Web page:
Investing

Private mortgages - good investment?

  • Last Updated:
  • Sep 22nd, 2017 7:19 pm
[OP]
Deal Fanatic
Feb 1, 2006
9524 posts
656 upvotes
Muskoka

Private mortgages - good investment?

Anyone here holding private mortgages? Looks like a decent way to get a higher return than HISA's, without too much risk, but maybe I don't know enough about them. I assume you will likely be a second position mortgage behind a conventional mortgage, and that you will get a higher return than a standard mortgage rate, to compensate for the added risk.

As long as the owner has enough equity to cover drops in housing market, risk should be minimal, as default would mean foreclosure, and the first and second lenders would be paid out.

Anyone know more info?

Disclosure - I am about to be holding a short term private mortgage for a friend on a house I just sold, but downpayment was 50% on it, and I am in first position (only lender). It got me thinking about getting a higher return on my money in future (I gave him a near bank loan rate). I realize there is no free lunch, higher reward must mean higher risk.
15 replies
Deal Addict
Jul 27, 2017
1870 posts
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GTA
"A friend"... can you deal with that in the event something goes off the rails?

Nothing wrong with private mortgage investments. In the case of your friend, just make sure it's all done proper through a lawyer

At the rate of return %? is similar to what your friend would get from a mortgage lender/bank/, so is it worth doing?

There are alternative mortgage investments through mortgage investment corps that are listed on the TSX as well as private corporations yield in the 8% range.

google is your friend. Look under MICs or Mortgage investment corporations

disclaimer: we have held first as well as second mortgages in the past with zero issues.
Deal Addict
Dec 3, 2014
1240 posts
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Ontario
Terrible investment. With rapidly dropping home prices, foreclosure and a low selling price by auction the chartered banks will take their money and you'll be left with zero.
Deal Expert
Aug 2, 2001
15842 posts
6015 upvotes
When I did this I took part in a Mortgage Investment Corporation. You invested in a pool of mortgages to spread your risk and this particular company had three pools: first mortgages, second mortgages, combo of first/second mortgages. Here is the company that I had previously invested with:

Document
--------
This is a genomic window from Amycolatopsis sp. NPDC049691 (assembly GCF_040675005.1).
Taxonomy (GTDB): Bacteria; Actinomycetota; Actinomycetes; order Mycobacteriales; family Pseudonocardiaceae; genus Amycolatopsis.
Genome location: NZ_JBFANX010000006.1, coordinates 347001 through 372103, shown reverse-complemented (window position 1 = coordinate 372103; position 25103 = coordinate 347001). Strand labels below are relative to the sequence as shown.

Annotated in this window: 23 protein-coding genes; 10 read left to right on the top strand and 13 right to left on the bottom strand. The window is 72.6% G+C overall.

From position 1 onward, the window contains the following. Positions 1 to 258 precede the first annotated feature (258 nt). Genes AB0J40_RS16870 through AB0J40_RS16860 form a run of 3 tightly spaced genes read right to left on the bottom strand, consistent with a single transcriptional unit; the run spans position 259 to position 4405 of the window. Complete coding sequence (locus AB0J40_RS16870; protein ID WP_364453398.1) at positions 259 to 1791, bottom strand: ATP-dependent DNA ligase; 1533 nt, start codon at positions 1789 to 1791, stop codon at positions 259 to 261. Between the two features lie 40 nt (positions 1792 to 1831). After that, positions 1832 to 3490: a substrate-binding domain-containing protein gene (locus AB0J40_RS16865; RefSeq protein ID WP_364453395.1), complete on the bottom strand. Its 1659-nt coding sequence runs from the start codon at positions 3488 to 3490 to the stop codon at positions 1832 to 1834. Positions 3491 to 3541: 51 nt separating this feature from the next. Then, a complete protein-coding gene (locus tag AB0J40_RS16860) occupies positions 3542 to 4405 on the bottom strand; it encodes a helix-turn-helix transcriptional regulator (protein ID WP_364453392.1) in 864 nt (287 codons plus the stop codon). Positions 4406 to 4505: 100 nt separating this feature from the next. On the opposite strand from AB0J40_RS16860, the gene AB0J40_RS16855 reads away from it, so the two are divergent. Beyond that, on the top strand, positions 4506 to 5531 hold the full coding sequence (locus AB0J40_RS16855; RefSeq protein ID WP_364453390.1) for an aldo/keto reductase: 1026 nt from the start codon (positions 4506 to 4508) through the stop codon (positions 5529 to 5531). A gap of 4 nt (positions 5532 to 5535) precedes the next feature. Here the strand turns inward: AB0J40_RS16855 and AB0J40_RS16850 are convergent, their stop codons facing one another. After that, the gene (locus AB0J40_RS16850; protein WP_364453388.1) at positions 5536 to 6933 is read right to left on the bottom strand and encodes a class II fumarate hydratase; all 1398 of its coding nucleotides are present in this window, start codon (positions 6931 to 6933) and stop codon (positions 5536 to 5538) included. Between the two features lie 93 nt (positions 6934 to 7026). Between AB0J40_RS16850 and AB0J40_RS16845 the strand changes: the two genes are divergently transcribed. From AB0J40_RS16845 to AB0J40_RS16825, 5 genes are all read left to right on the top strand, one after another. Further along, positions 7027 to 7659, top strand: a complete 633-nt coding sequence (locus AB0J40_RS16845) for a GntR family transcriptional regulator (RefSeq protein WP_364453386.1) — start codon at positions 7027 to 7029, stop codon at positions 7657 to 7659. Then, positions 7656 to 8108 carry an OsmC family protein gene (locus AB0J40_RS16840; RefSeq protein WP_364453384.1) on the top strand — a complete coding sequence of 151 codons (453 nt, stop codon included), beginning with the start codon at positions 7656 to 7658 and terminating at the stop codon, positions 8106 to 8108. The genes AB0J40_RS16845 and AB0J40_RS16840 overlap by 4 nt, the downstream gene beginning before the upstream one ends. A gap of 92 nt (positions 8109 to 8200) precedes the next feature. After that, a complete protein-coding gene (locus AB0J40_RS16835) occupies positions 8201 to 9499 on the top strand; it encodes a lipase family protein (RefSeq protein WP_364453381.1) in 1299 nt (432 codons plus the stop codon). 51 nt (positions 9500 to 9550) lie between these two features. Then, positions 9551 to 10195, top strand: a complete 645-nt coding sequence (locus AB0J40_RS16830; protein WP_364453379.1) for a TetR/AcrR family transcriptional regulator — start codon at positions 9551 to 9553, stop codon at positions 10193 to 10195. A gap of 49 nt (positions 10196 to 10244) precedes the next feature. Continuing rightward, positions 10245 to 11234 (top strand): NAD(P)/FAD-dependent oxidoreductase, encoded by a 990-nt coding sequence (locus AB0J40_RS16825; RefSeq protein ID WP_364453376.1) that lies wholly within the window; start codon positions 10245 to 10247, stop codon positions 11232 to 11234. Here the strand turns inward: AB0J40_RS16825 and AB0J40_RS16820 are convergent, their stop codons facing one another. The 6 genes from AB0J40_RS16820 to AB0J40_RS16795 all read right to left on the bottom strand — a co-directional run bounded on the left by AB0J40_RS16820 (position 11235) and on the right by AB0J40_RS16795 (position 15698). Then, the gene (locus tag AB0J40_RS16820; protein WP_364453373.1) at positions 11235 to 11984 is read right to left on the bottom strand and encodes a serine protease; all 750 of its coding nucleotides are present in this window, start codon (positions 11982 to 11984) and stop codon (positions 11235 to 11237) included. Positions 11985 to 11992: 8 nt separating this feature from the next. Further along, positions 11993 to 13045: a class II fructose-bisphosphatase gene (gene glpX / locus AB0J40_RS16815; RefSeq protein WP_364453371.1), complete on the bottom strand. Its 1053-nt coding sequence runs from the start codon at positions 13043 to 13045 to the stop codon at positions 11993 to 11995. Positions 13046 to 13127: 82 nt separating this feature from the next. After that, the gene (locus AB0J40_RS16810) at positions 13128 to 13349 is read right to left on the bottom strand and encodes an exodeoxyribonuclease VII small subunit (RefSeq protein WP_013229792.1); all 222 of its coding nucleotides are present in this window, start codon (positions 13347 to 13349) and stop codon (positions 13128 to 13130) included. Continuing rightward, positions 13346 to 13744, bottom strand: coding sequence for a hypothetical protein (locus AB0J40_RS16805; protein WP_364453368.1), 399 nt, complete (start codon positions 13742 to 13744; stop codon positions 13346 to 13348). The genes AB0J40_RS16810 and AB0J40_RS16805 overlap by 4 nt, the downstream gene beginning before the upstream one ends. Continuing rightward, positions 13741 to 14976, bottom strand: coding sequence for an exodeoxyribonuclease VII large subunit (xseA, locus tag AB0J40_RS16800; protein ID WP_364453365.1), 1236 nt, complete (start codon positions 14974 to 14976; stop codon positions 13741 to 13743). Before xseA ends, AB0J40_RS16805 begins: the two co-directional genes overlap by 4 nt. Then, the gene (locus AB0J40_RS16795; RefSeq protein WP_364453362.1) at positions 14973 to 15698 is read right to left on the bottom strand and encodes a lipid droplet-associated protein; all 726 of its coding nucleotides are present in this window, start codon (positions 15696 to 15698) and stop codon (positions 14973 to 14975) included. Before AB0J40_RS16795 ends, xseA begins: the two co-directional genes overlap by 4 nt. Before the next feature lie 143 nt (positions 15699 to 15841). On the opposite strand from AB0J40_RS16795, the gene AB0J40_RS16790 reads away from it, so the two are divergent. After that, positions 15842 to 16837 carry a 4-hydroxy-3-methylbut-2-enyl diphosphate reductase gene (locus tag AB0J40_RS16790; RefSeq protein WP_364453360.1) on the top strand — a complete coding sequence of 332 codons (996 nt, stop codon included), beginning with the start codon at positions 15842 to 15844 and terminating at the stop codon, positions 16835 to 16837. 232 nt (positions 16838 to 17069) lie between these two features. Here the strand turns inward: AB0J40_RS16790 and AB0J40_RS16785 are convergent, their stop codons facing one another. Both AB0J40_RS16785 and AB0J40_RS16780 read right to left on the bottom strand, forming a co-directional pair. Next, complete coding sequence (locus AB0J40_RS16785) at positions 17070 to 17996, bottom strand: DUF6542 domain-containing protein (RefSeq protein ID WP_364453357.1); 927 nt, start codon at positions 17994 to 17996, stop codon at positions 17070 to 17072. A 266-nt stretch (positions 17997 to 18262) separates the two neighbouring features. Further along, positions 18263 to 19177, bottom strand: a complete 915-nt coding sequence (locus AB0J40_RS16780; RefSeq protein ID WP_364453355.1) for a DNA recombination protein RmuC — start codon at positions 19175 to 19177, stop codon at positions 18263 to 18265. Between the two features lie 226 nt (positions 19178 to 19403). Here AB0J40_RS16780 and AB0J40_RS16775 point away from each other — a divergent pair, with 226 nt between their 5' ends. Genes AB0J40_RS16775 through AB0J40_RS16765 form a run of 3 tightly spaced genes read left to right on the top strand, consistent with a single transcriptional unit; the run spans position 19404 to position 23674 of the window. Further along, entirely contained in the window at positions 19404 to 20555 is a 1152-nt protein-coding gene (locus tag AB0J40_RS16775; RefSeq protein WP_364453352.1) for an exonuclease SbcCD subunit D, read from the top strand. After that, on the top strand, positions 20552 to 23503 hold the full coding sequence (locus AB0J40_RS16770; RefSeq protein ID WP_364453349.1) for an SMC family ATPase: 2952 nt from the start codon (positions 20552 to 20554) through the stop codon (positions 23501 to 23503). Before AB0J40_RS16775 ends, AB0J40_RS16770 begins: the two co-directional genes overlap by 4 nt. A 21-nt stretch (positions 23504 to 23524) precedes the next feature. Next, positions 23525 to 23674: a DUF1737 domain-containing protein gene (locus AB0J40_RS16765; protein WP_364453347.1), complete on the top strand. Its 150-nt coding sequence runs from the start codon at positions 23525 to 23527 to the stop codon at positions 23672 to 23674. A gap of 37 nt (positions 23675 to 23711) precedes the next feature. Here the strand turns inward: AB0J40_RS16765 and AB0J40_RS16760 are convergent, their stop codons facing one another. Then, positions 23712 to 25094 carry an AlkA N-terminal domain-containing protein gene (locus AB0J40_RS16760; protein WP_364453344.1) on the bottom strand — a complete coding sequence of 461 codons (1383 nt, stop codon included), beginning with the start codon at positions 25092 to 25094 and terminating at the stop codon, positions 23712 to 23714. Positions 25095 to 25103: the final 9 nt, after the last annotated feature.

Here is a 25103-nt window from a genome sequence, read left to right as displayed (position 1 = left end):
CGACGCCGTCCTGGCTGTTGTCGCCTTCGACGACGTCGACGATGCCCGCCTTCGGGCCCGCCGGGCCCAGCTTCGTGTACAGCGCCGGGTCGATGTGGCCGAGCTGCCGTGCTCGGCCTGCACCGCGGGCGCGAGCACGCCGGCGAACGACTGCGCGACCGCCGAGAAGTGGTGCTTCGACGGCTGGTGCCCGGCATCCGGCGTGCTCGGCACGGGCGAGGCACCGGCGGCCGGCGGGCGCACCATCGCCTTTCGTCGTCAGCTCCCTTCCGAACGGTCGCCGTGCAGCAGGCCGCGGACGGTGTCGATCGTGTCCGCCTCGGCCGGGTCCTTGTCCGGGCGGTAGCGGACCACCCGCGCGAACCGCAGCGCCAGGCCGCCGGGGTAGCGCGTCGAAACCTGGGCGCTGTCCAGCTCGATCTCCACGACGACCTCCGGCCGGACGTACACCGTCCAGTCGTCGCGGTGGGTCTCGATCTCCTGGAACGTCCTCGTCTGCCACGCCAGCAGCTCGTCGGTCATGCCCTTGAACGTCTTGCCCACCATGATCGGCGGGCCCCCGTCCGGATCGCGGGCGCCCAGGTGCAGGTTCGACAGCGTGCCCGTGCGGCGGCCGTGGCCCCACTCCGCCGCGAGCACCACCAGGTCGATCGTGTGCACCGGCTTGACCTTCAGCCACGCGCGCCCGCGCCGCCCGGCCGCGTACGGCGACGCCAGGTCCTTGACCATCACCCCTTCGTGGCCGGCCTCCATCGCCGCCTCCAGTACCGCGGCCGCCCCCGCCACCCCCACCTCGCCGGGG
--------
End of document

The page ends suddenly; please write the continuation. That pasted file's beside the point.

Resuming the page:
http://www.carecanacorp.com/products-ma ... vest-funds

I had invested when the return was 6-10% (depending on fund). Looking now the return looks much, much lower. I am almost doubting my calculations as I swear I am seeing results of 2.x% for 2016 in the first mortgage fund. So I am assuming my math is wrong.

Here is a breakdown they offer to give more detail on it:
http://www.carecanacorp.com/images/docu ... riesA1.pdf

This may be a better offer compared to investing in individual mortgages because loses are more easily absorbed with owning 10 mortgages versus 1.
[OP]
Deal Fanatic
Feb 1, 2006
9524 posts
656 upvotes
Muskoka
porticoman wrote:
Sep 20th, 2017 5:10 pm
"A friend"... can you deal with that in the event something goes off the rails?

Nothing wrong with private mortgage investments. In the case of your friend, just make sure it's all done proper through a lawyer

At the rate of return %? is similar to what your friend would get from a mortgage lender/bank/, so is it worth doing?

There are alternative mortgage investments through mortgage investment corps that are listed on the TSX as well as private corporations yield in the 8% range.

google is your friend. Look under MICs or Mortgage investment corporations

disclaimer: we have held first as well as second mortgages in the past with zero issues.
With 50% down, not too worried about repayment. Definitely we both have lawyers.
[OP]
Deal Fanatic
Feb 1, 2006
9524 posts
656 upvotes
Muskoka
TrevorK wrote:
Sep 20th, 2017 10:09 pm
When I did this I took part in a Mortgage Investment Corporation. You invested in a pool of mortgages to spread your risk and this particular company had three pools: first mortgages, second mortgages, combo of first/second mortgages. Here is the company that I had previously invested with:
http://www.carecanacorp.com/products-ma ... vest-funds

I had invested when the return was 6-10% (depending on fund). Looking now the return looks much, much lower. I am almost doubting my calculations as I swear I am seeing results of 2.x% for 2016 in the first mortgage fund. So I am assuming my math is wrong.

Here is a breakdown they offer to give more detail on it:
http://www.carecanacorp.com/images/docu ... riesA1.pdf

This may be a better offer compared to investing in individual mortgages because loses are more easily absorbed with owning 10 mortgages versus 1.
Thanks! I remember you posting about this years ago. Have to look into this more, would need at least 5-6% to make it worthwhile.
Deal Addict
Jan 20, 2016
2023 posts
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Houston, TX
Bullseye wrote:
Sep 21st, 2017 4:44 am